Mercado shows Binay’s 'hidden' dollar accounts
MANILA, Philippines – From the late 1980s up to the late 1990s, Vice President Jejomar Binay owned several dollar accounts in foreign banks that he did not declare in his Statements of Assets, Liabilities, and Net Worth (SALN) during that period, his former vice mayor said.
Former Makati Vice Mayor Ernesto Mercado showed before the Senate Blue Ribbon subcommittee on Thursday, November 6, documents that showed Binay had at least 7 foreign accounts when he was still mayor of Makati.
According to documents presented by Mercado, Binay had the following foreign accounts:
- US Dollar Time Deposit Account in Citibank Hong Kong (document presented: May 27, 1986 deposit slip)
- US Dollar Savings Account in Hongkong and Shanghai Banking Corporation in Hong Kong (document presented: May 9, 1989 deposit slip)
- US Dollar Time Deposit Account, Hong Kong and Shanghai Banking Corporation in Hong Kong (documents presented were time deposit advice statements from August 1990 to February 1994)
- Hong Kong Dollar Time Deposit Account, ABN Bank in Hong Kong (documents presented were statements from July 1990 to November 1991)
One document of the ABN bank Hong Kong dollar time deposit account shows a stamp from the “Office of the Mayor.”
According to Mercado, Binay also owned at least 3 other foreign accounts with his long-time aide and supposed bagman Eduviges “Ebeng” Baloloy:
- US Dollar Account in Citibank in Hong Kong (documents presented were bank statements from December 1990 to March 1996)
- Hong Kong Dollar Account in Citibank in Hong Kong (documents presented were bank statements from January 1994 to March 1996)
- Hong Kong Dollar Investment Account in Citibank, Hong Kong (document presented: September 30, 1998 bank statement)
The foreign accounts under Binay’s name are not reflected in his SALN, Mercado said.
In 1996 for instance, Binay said in his SALN that he had a little over P1 million in cash. But during that period, dollar accounts in Citibank Hong Kong had a standing balance of over P3.9 million, said Mercado.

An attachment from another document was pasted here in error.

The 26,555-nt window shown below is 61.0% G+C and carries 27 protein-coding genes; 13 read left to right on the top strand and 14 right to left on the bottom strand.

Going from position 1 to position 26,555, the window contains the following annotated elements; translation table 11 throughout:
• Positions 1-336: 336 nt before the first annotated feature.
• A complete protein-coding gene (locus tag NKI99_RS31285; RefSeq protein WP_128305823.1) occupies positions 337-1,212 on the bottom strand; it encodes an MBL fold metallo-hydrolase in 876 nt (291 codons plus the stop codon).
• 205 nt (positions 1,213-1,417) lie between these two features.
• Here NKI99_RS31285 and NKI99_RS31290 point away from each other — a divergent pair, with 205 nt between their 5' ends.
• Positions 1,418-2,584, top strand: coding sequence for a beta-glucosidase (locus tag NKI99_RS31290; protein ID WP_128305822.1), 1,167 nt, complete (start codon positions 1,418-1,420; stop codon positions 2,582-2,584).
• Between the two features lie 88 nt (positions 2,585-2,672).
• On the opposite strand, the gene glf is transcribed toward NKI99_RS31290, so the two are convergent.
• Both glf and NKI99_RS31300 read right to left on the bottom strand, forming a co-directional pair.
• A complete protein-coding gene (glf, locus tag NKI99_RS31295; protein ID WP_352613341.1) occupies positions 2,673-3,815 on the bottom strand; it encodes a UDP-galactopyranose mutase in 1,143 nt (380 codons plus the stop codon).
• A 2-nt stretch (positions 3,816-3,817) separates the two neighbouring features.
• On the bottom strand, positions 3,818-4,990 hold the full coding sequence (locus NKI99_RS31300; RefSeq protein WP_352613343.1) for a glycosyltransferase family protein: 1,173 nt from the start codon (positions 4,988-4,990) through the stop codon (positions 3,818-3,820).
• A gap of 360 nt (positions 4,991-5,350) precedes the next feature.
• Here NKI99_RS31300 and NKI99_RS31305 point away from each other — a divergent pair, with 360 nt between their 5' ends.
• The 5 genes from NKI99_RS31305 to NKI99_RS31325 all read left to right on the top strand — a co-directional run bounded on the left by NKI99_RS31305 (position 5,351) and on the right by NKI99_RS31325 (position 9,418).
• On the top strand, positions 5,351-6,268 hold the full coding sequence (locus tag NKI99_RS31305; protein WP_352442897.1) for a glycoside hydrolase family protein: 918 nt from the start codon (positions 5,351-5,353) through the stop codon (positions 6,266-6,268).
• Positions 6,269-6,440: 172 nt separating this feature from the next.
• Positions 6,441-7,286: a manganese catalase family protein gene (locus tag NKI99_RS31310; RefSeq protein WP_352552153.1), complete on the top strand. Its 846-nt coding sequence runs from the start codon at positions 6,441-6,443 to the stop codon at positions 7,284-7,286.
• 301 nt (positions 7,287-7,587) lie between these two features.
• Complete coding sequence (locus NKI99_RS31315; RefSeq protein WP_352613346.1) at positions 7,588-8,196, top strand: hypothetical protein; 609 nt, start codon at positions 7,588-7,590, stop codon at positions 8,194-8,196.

Mercado claimed he obtained the two boxes worth of documents from someone in Binay's camp.
Rappler asked Binay spokesman Cavite Governor Jonvic Remulla to respond to the accusations but he has yet to comment as of posting.
Senator Aquilino Pimentel III, the chairman of the subcommittee, only allowed Mercado’s presentation of the bank documents “on a provisional basis” since they might not be relevant to the resolution which sparked the probe.
Mercado did not stop with just accounts under Binay’s name.
Other bank transactions
He also showed bank transactions and an account under Limlingan and Eduviges’ names, which were supposedly really Binay's. Another document from the same bank was a Statement of Account for a Philippine Peso savings account also supposedly owned by Limlingan and Eduviges for Binay.
The paper showed that as on August 31, 1998, the account’s closing balance was P1.8 million.
Mercado said Limlingan regularly gave reports on the accounts to Binay, and showed handwritten notes to prove it.
One note dated “Nov 16” listed down several transactions amounting to over P66.6 million – higher even than Binay’s current net worth of around P60 million.
Pimentel was at first hesitant to allow Mercado’s presentation, but Senator Alan Peter Cayetano said the files should be relevant since it involves Baloloy and another alleged Binay bagman, Gerry Limlingan.
Initially convened to investigate an allegedly overpriced Makati building, the hearings have since turned into a venue for whistleblowers – former allies, former Makati employees, and long-time political foes – to accuse Binay of amassing ill-gotten wealth during his stint as Makati mayor through bid rigging and kickbacks from city projects.
Binay allegedly hid his wealth through dummies, among them Baloloy, Limlingan, and businessman Antonio Tiu.
Both Baloloy and Limlingan have been subpoenaed by the Senate but so far have failed to show up. Pimentel, before the hearing ended, ordered a show-cause order against the 2.
The Senate Blue Ribbon "mother committee" invited Binay to the November 6 hearing, but he opted to fly to Cebu instead.
Pimentel said the supposed dollar accounts would not be included in the subcommittee's records and that moving forward, he would not allow presentations about any alleged mis-declarations in Binay’s SALN, pointing out that this would require a different Senate resolution.
In an interview after the hearing, Trillanes, who filed the resolution which sparked the probe, said he does not plan to request a separate inquiry into Binay’s SALN.
“We’ll just be submitting these to concerned bodies for further investigation. What is important for me is makita ito, na as (is that we show as) early as the 80s may propensity [si Binay] to accumulate ill-gotten wealth,” Trillanes told Rappler. – Rappler.com